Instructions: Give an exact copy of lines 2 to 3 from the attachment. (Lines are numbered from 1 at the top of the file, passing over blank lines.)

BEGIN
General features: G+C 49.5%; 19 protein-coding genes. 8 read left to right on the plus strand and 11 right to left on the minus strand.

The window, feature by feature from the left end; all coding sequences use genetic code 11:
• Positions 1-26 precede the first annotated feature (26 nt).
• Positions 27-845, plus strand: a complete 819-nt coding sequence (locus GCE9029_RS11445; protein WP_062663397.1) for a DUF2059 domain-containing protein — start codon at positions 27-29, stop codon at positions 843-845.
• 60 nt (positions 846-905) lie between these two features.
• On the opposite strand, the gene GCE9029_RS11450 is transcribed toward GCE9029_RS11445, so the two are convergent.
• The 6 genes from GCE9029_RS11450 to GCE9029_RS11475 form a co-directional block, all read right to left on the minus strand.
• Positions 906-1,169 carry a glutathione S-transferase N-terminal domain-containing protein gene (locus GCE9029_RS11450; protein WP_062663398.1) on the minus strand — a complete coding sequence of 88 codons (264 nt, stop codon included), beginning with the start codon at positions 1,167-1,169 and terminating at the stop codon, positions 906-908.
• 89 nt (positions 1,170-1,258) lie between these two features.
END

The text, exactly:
The window, feature by feature from the left end; all coding sequences use genetic code 11:
• Positions 1-26 precede the first annotated feature (26 nt).